Landsfort Herle was a fortification with moat. It was probably built by the counts van Ahr-Hochstaden (also referd to as Here van Are). The name Landsfort (‘fort of the land’) comes from the fact that the fortification come under the responsibility of the land. In the 13th century Heerlen, and thus also Landsfort Herle, come in to the possession of the Dukes of Brabant, the Landsfort was (re)built by the Dukes of Brabant in 1244.
The wall is believed to be one of the oldest still recognisable in the Netherlands, part is now being excavated. A marquette of the fort was constructed from a map form 1787 found while the Pancratiuskerk was heavily reconstructed in the 1960s. The fort had three gates and had two towers (the bell tower of the church and the Schelmentoren, both with 2 metre thick walls).
In the roof of the church were little rooms for the inhabitants of Heerlen to take shelter in case of hostilities, unfortunately these rooms were destroyed when a, supposedly German, bomb hit the church at New Year's Eve 1944/1945.References:
The Externsteine (Extern stones) is a distinctive sandstone rock formation located in the Teutoburg Forest, near the town of Horn-Bad Meinberg. The formation is a tor consisting of several tall, narrow columns of rock which rise abruptly from the surrounding wooded hills. Archaeological excavations have yielded some Upper Paleolithic stone tools dating to about 10,700 BC from 9,600 BC.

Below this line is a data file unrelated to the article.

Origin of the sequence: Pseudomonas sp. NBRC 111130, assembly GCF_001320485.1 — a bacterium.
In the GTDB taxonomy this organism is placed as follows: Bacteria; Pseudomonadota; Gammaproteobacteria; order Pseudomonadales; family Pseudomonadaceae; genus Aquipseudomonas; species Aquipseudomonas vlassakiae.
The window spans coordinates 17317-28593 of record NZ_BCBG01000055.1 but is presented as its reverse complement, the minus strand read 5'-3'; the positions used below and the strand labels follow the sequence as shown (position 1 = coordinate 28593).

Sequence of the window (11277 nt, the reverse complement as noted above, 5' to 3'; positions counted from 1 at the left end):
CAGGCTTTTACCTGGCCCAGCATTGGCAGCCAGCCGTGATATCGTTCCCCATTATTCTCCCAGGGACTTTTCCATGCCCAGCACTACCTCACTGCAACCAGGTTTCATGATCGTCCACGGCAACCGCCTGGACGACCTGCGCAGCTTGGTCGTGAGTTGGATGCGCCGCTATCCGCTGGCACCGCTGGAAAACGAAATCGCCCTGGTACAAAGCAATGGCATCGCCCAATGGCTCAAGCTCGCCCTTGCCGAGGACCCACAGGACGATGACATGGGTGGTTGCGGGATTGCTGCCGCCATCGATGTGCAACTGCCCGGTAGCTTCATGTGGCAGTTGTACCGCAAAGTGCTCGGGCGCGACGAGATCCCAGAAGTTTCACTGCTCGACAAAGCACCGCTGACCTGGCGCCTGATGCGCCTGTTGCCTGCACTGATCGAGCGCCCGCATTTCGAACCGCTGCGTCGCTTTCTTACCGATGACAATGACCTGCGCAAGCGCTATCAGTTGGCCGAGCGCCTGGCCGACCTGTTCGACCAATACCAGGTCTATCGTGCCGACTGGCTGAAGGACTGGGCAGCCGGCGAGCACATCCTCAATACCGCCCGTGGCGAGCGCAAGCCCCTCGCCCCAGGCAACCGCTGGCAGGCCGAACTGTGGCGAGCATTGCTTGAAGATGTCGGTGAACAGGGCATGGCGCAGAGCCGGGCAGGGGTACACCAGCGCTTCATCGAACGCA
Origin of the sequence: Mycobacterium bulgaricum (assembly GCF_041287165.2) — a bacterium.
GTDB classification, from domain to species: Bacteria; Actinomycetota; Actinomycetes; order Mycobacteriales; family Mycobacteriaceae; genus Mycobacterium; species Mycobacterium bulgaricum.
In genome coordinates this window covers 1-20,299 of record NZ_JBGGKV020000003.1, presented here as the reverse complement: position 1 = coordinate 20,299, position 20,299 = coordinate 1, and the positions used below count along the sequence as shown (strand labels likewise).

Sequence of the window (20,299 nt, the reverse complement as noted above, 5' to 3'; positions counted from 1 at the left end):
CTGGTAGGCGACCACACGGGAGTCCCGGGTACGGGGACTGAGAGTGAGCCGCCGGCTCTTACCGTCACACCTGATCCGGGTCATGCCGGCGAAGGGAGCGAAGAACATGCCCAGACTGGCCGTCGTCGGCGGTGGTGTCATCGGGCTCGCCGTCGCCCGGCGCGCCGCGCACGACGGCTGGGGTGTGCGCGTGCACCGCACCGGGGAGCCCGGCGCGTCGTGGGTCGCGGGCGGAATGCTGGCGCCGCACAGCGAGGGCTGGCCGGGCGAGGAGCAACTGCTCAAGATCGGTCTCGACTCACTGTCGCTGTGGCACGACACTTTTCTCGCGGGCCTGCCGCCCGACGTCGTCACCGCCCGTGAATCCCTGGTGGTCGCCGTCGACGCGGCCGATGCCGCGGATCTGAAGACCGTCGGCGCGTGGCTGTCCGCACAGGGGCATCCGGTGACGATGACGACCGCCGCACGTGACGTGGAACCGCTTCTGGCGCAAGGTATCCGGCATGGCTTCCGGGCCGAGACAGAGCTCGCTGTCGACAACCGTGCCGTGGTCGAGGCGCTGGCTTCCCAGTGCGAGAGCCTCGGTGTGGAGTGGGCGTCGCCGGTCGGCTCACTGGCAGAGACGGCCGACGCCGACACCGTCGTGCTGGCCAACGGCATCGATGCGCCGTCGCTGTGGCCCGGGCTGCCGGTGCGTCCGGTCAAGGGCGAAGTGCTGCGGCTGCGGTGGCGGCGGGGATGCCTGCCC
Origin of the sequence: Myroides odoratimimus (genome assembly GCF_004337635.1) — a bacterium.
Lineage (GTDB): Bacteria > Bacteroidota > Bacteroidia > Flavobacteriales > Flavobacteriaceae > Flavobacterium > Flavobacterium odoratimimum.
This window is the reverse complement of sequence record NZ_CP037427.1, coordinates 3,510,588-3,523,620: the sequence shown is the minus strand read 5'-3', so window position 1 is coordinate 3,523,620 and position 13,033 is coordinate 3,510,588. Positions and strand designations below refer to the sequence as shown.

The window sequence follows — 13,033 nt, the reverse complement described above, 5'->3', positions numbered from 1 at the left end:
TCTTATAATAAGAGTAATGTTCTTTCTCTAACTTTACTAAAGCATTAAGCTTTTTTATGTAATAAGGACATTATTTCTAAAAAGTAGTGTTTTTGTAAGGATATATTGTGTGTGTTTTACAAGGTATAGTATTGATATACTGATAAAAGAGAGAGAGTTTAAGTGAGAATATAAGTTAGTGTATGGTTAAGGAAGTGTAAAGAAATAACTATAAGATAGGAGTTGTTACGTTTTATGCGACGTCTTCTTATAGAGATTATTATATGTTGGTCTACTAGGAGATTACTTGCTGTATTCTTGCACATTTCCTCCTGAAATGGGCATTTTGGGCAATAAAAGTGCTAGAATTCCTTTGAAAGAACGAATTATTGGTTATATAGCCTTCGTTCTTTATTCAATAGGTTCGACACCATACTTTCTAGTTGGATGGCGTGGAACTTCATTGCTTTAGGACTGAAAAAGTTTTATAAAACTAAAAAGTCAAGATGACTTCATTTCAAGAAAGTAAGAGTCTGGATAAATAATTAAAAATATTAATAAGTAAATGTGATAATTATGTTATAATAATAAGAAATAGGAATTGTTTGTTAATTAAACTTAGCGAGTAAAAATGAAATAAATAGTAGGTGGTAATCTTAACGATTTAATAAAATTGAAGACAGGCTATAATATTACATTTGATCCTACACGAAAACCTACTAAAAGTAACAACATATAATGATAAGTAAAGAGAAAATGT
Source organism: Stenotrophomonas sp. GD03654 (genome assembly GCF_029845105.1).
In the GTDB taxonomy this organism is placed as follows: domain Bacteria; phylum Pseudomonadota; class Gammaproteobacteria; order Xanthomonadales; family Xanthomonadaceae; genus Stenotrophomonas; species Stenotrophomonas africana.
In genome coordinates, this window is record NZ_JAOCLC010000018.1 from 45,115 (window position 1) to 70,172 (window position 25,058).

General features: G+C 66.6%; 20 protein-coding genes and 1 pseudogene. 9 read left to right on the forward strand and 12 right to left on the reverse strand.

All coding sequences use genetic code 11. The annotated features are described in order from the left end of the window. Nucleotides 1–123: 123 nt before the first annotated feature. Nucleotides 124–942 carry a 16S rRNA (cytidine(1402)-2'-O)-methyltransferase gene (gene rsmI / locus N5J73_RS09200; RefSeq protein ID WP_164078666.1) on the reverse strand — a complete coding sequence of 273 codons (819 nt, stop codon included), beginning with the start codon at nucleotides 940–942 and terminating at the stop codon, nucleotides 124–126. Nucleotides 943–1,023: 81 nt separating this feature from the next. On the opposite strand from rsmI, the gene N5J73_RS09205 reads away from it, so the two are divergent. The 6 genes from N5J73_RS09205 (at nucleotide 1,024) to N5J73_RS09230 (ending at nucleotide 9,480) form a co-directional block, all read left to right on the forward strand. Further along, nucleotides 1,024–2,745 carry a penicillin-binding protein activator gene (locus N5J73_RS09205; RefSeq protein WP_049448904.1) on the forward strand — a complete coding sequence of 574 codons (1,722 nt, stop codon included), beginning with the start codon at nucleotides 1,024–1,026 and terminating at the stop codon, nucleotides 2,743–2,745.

In a popular tradition going back to an idea proposed to Hermann Hamelmann in 1564, the Externsteine are identified as a sacred site of the pagan Saxons, and the location of the Irminsul (sacral pillar-like object in German paganism) idol reportedly destroyed by Charlemagne; there is however no archaeological evidence that would confirm the site's use during the relevant period.
The stones were used as the site of a hermitage in the Middle Ages, and by at least the high medieval period were the site of a Christian chapel. The Externsteine relief is a medieval depiction of the Descent from the Cross. It remains controversial whether the site was already used for Christian worship in the 8th to early 10th centuries.
The Externsteine gained prominence when Völkisch and nationalistic scholars took an interest in the late 19th and early 20th centuries. This interest peaked under the Nazi regime, when the Externsteine became a focus of nazi propaganda. Today, they remain a popular tourist destination and also continue to attract Neo-Pagans and Neo-Nazis.